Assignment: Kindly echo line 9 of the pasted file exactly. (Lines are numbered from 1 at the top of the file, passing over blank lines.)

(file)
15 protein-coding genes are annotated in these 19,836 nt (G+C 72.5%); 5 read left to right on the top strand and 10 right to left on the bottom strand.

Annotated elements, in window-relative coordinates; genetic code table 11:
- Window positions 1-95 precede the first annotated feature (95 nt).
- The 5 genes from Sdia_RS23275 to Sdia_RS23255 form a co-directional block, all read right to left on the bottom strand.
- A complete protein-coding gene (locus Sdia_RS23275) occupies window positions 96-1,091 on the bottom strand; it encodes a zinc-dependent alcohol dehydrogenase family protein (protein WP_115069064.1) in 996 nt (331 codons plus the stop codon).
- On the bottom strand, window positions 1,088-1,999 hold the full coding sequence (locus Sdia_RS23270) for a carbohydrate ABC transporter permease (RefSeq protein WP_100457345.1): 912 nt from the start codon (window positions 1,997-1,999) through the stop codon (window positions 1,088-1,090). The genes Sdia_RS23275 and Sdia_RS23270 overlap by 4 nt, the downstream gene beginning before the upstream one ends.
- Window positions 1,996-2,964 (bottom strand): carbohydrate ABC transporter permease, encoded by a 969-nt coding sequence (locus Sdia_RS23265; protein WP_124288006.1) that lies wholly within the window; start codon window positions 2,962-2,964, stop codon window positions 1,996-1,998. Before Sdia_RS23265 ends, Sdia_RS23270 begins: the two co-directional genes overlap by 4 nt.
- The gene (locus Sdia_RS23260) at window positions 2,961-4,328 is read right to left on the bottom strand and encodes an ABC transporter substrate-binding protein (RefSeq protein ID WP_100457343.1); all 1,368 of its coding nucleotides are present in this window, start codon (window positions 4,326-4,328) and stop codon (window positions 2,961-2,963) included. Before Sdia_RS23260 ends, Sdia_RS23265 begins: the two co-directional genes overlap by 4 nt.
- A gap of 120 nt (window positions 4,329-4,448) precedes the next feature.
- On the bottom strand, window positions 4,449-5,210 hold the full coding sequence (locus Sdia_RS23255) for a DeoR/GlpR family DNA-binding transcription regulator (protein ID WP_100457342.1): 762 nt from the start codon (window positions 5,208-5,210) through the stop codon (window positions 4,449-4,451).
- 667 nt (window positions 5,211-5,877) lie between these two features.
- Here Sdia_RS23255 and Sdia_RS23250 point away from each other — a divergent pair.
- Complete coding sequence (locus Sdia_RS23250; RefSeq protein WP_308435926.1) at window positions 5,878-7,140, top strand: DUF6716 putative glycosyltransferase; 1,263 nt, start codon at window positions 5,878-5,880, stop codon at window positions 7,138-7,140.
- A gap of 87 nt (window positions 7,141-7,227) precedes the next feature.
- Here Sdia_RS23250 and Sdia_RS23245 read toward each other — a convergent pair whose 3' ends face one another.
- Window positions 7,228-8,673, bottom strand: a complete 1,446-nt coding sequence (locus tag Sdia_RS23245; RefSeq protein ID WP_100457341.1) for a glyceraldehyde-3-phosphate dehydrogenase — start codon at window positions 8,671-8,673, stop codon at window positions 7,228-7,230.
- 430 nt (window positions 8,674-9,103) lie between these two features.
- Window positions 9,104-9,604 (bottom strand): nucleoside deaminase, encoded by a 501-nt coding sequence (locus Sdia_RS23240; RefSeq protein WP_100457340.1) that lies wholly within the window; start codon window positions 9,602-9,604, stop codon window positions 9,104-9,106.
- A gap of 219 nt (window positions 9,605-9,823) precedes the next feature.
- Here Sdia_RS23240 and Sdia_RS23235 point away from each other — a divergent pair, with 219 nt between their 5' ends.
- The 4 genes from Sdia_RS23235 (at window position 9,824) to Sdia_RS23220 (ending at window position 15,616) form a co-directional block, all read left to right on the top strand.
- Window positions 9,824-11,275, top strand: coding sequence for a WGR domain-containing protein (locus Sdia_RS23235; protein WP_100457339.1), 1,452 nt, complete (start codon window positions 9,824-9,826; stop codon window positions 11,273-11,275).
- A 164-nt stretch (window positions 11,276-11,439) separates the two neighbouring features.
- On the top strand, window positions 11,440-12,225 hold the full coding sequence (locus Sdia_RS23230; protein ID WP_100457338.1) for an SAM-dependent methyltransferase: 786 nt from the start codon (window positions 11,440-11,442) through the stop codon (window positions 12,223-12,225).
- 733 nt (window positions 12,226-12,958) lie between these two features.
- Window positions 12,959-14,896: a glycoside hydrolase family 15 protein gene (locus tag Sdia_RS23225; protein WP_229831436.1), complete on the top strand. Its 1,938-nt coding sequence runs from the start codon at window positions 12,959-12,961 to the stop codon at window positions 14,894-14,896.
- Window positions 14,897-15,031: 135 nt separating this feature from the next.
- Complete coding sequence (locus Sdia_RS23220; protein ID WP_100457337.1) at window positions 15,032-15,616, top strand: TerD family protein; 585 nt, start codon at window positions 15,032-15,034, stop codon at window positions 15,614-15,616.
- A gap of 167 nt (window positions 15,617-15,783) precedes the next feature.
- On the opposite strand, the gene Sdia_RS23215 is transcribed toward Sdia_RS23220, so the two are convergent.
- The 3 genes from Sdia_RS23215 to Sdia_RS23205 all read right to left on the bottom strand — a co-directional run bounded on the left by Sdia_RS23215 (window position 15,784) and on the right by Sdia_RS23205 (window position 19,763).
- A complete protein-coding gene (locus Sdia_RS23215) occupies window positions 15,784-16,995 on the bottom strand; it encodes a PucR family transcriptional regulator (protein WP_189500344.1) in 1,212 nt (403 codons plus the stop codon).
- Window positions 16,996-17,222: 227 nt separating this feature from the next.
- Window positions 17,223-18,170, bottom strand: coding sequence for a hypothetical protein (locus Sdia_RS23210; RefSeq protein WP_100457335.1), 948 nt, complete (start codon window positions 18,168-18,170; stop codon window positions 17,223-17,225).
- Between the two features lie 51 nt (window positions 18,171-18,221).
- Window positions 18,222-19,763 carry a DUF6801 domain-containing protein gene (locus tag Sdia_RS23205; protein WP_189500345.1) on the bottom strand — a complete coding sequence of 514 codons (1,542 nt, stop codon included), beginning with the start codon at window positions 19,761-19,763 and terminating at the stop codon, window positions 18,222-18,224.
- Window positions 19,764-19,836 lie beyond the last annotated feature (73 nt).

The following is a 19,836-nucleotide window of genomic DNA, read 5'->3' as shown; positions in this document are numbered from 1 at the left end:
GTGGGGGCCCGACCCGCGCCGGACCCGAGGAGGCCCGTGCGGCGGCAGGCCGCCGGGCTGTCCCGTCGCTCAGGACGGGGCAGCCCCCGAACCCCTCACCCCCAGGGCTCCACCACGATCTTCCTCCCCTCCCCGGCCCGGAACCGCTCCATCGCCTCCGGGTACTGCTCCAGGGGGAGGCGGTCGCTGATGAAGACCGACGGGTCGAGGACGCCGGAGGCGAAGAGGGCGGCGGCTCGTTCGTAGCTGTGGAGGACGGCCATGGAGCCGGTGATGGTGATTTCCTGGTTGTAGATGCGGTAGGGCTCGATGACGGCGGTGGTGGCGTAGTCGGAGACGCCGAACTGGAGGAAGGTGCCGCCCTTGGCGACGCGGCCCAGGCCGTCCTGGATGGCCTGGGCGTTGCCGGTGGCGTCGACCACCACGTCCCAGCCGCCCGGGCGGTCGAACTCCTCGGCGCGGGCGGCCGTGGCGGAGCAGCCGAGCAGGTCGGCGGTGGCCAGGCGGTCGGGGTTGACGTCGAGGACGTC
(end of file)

- A gap of 120 nt (window positions 4,329-4,448) precedes the next feature.